Same start as the rest but this one was a jumper. Unc even had my camera this time but he thought he might have taken splashes again. I did get my finger rapped again but not so hard and Steve kept me in the belly. The fish did some jumps that I finally got the 'bow' right on the last two. Had I not had a heavy (50) leader I might have lost the fish on the first jump. Twelve minutes went by pretty fast and the fish was showing 'wallowing' signs but was still out in front at twenty or thirty feet and making short runs that Steve would have to fire up and chase down. I got him up to the boat and he almost took me around the back a couple of times. I actually got him pulled upside down a few times but he was big and would get a short run away each time I got him to the boat. Steve finally tried to get down and grab him but that would scare him into a short burst. I was just getting so I could pull him backwards back to the boat by backing away from the side of the boat and then the knot we used on the leader gave way. He was counted as a 'caught' fish but not released perfectly. Twenty-five minutes had elapsed on the clock. Steve estimated this one at slightly larger than the one yesterday, over one hundred pounds.

We almost got a couple others to eat but the clouds came up and then the rain. After a half-hour waiting for it to clear up, Steve noticed we were not clearing the water that came over the bow in the waves hitting us. The boost pump had failed. Not 'clearing' the water was really the PC way to say sinking. Not to worry much as we were in three feet of water within two hundred feet of an island. We lifted the anchor and then tried to power up on the plane to get home. It was a ten-minute ride, a lot harder than fighting a big 'poon. Unc and I were sent to the front to allow for the back to get out of the water. It worked but hitting the waves on the way back was not too good on any backs. We obviously made it and it was a heck of a good day as it stood. It was early so we were going to get home early.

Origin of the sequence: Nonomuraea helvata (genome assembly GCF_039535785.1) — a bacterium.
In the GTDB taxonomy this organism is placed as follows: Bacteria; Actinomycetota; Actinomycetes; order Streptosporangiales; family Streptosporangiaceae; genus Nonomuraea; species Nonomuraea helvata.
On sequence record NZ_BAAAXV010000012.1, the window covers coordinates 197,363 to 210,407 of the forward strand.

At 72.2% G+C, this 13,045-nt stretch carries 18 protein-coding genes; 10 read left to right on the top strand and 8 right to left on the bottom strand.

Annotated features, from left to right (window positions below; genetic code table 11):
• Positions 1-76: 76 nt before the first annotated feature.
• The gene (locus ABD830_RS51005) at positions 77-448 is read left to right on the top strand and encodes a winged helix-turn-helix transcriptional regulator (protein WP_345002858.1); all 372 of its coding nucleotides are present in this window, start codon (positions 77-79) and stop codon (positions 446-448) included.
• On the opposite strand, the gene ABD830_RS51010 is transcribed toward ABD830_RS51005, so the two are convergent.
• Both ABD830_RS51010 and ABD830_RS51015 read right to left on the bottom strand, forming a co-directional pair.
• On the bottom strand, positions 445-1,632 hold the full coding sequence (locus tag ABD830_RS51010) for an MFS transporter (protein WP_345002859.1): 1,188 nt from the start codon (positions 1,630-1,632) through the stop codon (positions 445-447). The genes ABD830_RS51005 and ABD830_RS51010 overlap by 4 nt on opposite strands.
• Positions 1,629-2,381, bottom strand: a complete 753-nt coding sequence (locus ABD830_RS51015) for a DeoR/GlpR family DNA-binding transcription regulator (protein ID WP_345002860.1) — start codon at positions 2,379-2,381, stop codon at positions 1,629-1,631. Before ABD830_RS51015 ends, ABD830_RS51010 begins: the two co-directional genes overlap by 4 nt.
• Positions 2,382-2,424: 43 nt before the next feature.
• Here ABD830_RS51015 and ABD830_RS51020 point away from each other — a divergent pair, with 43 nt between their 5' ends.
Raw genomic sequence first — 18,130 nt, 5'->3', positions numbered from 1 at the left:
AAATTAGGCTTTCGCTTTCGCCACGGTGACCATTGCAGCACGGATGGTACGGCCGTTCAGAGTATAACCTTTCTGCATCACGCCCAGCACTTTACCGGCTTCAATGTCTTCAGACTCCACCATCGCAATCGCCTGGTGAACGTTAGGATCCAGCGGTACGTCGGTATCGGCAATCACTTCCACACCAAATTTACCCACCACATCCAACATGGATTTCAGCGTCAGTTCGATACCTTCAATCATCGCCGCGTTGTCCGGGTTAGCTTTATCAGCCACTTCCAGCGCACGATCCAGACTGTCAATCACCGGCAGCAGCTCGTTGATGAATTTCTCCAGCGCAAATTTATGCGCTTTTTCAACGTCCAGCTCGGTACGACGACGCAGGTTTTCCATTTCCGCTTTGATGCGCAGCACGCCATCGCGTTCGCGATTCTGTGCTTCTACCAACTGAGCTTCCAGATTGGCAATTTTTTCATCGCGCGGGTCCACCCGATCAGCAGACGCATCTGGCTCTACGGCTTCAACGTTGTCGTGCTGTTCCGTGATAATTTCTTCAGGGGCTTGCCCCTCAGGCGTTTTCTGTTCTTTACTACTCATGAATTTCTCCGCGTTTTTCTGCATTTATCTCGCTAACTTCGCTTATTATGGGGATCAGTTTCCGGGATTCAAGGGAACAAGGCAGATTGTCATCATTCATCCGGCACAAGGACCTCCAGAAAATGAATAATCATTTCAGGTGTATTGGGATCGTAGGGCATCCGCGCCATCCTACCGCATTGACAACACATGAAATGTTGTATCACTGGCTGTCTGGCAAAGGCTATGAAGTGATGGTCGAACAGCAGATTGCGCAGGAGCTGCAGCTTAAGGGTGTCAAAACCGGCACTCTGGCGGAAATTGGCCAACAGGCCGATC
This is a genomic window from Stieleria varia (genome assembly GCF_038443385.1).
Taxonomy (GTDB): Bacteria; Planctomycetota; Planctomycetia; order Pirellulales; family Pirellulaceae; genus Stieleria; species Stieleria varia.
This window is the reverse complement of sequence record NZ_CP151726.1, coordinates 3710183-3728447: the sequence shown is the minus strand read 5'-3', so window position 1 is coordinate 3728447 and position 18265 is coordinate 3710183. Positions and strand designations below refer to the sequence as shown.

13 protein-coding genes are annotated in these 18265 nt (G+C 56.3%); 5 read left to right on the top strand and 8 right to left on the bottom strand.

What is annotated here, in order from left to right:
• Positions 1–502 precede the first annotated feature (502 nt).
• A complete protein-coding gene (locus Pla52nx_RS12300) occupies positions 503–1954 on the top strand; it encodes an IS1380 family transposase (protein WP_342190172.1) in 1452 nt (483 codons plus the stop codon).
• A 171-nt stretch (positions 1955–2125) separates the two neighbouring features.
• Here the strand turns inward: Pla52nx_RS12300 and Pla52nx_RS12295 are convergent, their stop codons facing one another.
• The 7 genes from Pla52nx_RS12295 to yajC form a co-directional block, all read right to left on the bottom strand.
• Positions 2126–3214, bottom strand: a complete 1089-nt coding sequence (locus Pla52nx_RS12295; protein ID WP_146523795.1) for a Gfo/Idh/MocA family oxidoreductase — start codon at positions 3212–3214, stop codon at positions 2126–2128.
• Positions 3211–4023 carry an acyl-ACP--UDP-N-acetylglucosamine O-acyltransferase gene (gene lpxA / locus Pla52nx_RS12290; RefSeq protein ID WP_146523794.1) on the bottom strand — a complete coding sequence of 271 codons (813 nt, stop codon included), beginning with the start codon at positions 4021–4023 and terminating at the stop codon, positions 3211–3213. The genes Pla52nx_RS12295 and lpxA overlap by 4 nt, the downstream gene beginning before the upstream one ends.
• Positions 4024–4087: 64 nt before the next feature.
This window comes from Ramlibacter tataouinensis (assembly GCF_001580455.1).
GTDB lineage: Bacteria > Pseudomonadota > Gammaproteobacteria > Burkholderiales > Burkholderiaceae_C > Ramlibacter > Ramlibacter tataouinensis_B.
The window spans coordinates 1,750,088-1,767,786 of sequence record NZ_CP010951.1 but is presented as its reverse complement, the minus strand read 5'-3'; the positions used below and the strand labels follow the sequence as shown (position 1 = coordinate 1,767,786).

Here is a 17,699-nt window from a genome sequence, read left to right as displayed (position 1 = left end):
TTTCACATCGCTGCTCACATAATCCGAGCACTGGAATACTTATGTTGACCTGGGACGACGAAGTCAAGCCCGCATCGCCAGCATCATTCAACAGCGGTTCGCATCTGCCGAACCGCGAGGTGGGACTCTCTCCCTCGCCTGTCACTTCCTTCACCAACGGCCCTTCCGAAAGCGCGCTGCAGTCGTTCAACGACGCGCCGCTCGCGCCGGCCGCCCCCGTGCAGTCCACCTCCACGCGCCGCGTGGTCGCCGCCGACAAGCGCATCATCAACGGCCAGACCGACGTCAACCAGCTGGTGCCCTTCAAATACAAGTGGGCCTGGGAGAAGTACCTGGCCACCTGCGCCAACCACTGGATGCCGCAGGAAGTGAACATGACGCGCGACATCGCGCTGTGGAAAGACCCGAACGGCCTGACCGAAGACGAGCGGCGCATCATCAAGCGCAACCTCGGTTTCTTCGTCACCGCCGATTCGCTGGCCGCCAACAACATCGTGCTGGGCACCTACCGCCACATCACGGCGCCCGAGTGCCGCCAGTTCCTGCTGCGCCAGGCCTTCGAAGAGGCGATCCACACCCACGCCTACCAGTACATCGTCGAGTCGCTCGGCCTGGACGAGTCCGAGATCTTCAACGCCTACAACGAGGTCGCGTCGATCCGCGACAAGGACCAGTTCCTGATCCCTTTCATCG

The drive home was started and restarted when we had to return twice for items placed on the boat and forgotten in the rush of things getting in and out of the weather. The famous lunch box was one and my cell phone was the other. I did not figure out how Unc got me to forget both of them but I guess he had a hand in it.

I sure hope we can keep doing this once or twice a year and with Steve if possible. His next 'victim' was standing on the ramp when we returned. He was in his seventies and has had a week with Steve every year for the last fifteen. I want to be in his shoes in twenty years.

Watch the sports mags for the biggest fly fishing story of the century. I hope this success does not bump the prices too much. Steve's fame could push us back down the list too. He fished with Jack and Jackie Nicklaus a few weeks before us. I guess we could get richer or more famous if needed. ~ Scud Yates